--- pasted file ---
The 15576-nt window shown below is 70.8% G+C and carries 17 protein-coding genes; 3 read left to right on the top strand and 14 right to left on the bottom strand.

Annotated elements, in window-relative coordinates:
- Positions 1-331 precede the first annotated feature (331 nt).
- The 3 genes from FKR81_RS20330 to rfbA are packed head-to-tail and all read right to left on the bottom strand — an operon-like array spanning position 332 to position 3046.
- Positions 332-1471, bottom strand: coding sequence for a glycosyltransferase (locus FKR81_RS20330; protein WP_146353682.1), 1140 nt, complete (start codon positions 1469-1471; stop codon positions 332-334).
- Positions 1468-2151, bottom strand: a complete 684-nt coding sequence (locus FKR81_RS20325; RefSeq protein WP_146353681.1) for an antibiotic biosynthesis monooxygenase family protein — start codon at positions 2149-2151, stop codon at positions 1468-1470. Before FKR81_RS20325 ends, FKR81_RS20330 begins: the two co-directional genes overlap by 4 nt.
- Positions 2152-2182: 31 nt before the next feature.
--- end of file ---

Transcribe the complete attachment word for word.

The 15576-nt window shown below is 70.8% G+C and carries 17 protein-coding genes; 3 read left to right on the top strand and 14 right to left on the bottom strand.

Annotated elements, in window-relative coordinates:
- Positions 1-331 precede the first annotated feature (331 nt).
- The 3 genes from FKR81_RS20330 to rfbA are packed head-to-tail and all read right to left on the bottom strand — an operon-like array spanning position 332 to position 3046.
- Positions 332-1471, bottom strand: coding sequence for a glycosyltransferase (locus FKR81_RS20330; protein WP_146353682.1), 1140 nt, complete (start codon positions 1469-1471; stop codon positions 332-334).
- Positions 1468-2151, bottom strand: a complete 684-nt coding sequence (locus FKR81_RS20325; RefSeq protein WP_146353681.1) for an antibiotic biosynthesis monooxygenase family protein — start codon at positions 2149-2151, stop codon at positions 1468-1470. Before FKR81_RS20325 ends, FKR81_RS20330 begins: the two co-directional genes overlap by 4 nt.
- Positions 2152-2182: 31 nt before the next feature.